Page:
In the Christian Church, this past Sunday was both the Fourth Sunday of Advent and Christmas Eve. The Gospel reading for the morning was “The Birth of Jesus Foretold” in which the Angel Gabriel comes to Mary and informs her that the power of the God will overshadow her and she will bear God’s son (Luke 1:26-38).
While this passage and the visit to Elizabeth that follows are foundational pieces of our Christian narrative, I actually can’t help but focus on Joseph. Especially in these divisive times – both politically and religiously divisive times – I can’t help but think of Joseph as one of our earliest Christian “bridge-builders.”
Even though Joseph was visited by an angel who reassured him that Mary wasn’t unfaithful and had been, instead, chosen by God to give birth to the Savoir, I think Joseph could easily have publicly hung Mary out to dry or opted to run like the wind and never look back. In that time and culture, Joseph would have had every right to publicly shame Mary and to make it nearly impossible for her to find someone else to marry that would support her and her child.
Instead, Joseph listened to the angel and took Mary’s hand in marriage – despite what must have been a great deal of anger and uncertainty. His willingness to stay with Mary provided the safety and security that nurtured Jesus into someone who would soon be reciting the words of Isaiah in, what would be the equivalent of, his “inaugural address” in the temple (Luke 4:16-19):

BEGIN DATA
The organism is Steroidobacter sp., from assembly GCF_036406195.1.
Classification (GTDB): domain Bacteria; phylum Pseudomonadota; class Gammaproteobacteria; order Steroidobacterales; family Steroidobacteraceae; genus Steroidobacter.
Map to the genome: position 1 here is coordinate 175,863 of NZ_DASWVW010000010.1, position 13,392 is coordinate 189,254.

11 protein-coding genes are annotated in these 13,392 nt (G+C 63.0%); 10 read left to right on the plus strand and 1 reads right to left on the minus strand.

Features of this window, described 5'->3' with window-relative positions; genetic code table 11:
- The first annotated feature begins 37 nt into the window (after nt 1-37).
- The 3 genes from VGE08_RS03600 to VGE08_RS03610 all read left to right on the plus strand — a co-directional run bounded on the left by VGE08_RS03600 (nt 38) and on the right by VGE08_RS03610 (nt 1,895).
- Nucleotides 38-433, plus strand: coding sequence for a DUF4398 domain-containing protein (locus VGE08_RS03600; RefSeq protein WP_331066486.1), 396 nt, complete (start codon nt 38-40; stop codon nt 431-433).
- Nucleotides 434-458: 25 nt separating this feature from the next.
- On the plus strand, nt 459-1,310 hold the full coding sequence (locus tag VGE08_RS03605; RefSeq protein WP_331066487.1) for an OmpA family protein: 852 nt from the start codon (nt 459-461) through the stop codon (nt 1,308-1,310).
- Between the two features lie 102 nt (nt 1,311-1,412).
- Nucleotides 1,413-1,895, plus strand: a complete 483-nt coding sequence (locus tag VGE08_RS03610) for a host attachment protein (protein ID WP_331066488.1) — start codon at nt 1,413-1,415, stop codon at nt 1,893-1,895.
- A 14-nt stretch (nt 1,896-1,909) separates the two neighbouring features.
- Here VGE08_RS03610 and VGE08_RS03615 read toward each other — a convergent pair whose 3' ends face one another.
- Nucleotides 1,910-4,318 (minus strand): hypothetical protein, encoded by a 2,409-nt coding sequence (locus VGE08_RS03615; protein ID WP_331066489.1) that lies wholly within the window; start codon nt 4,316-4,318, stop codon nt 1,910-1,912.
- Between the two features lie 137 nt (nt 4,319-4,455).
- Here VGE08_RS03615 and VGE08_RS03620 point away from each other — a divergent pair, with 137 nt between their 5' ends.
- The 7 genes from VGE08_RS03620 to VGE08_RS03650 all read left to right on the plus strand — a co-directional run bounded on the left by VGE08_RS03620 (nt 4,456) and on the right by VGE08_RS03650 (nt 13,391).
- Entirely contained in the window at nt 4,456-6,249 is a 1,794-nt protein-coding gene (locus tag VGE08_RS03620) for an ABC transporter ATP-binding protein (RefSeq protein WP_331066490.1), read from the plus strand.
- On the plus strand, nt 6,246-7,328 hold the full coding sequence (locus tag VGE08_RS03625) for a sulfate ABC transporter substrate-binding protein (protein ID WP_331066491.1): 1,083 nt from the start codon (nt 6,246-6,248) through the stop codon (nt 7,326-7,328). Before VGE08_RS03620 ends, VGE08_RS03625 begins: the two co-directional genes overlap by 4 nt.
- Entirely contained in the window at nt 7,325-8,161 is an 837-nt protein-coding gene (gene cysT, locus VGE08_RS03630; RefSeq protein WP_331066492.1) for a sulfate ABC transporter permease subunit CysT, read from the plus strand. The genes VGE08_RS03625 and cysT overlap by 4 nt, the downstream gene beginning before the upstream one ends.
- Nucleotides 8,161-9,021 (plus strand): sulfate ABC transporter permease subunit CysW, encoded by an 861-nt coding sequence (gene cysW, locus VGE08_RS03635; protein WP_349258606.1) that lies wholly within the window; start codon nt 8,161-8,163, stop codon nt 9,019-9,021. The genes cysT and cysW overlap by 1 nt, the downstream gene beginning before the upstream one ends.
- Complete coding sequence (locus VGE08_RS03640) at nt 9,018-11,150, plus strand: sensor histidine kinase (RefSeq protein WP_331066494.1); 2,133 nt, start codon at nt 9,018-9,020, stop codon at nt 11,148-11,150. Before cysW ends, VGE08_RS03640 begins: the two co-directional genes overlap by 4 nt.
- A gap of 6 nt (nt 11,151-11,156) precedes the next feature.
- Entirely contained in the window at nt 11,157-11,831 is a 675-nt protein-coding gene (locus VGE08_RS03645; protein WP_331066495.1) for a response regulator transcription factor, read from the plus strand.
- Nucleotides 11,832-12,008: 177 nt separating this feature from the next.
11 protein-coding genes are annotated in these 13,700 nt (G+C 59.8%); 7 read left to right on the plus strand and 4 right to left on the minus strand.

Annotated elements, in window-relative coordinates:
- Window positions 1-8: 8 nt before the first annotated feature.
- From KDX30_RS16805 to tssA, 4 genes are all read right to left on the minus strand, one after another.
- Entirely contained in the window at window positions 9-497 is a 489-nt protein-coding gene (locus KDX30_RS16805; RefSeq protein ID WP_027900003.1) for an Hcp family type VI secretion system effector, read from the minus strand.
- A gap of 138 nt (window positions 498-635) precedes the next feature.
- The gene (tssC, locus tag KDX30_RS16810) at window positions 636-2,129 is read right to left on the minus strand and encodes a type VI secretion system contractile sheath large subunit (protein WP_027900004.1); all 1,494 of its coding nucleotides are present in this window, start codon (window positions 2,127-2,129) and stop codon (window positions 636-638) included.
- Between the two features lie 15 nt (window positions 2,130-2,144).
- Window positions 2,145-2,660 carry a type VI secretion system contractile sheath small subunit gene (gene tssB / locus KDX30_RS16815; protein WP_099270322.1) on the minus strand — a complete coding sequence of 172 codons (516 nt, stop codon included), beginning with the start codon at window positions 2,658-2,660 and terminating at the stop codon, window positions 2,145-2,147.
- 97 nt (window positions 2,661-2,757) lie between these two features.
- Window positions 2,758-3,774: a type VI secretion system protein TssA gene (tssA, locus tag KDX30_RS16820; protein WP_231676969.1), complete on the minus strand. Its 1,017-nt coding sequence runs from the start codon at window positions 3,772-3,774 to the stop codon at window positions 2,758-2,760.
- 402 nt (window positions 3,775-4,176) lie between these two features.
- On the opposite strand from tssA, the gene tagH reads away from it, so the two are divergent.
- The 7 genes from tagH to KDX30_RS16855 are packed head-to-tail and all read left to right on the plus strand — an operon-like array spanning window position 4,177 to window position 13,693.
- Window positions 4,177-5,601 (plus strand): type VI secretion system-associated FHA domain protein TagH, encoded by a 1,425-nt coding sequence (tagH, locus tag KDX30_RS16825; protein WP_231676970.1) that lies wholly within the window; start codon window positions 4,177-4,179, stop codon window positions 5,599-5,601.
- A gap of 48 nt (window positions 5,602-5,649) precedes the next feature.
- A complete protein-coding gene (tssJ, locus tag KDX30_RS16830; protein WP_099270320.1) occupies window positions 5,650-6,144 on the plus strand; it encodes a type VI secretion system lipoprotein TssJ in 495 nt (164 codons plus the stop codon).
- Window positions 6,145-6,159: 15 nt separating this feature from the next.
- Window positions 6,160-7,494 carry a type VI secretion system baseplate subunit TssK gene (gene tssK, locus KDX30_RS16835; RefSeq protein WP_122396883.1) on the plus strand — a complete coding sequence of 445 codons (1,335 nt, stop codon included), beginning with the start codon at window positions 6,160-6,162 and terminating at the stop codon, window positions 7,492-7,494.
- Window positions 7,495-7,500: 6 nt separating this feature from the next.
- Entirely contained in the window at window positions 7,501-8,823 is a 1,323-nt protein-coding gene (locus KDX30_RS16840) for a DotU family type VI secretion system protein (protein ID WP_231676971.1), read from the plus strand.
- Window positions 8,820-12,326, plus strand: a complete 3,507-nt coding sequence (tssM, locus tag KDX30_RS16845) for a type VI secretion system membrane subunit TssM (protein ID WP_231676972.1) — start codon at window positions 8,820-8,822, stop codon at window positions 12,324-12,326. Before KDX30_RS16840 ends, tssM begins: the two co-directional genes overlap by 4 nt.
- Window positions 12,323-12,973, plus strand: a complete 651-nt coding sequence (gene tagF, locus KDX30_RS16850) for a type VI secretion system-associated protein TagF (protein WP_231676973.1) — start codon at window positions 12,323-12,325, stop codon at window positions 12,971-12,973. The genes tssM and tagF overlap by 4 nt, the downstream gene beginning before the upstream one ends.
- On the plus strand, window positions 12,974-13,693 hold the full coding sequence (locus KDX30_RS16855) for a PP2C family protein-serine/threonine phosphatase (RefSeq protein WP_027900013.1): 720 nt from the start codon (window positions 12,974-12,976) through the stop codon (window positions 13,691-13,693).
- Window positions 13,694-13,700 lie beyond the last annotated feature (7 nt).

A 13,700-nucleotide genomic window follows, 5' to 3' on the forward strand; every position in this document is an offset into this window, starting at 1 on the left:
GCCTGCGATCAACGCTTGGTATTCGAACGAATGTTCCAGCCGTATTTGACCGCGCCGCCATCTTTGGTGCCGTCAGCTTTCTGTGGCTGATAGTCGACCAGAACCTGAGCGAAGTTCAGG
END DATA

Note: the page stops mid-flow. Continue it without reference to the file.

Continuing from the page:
The Spirit of the Lord is upon me,
because the Spirit has anointed me
to bring good news to the poor.
The Spirit has sent me to proclaim release to the captives
and recovery of sight to the blind,
to let the oppressed go free,
to proclaim the year of the Lord’s favor.
It is also not lost on me that Joseph not only built an emotional bridge between his ego and uncertainty, and his faith, but he was a carpenter who most likely had the capacity to build physical bridges, as well.
My hope for all of us this Christmas season is that we will get in touch with our “inner Joseph” and challenge ourselves to continue building bridges across the divide between our faith and ego; between our perspectives and other’s perspectives. It seems to me that nothing is more powerful these days than taking the air out of the tires of our judgement, and using it to pump up faith, hope and love instead.
The “Building Bridges, Building Hope” blog is written by Susie Tierney, Executive Director, of the Center for Social Ministry. Susie hopes the blog will encourage others to be “bridge-builders” in this politically divisive time, and will promote dialogue and common ground-thinking. To sign up to receive our “Building Bridges, Building Hope” blog click here.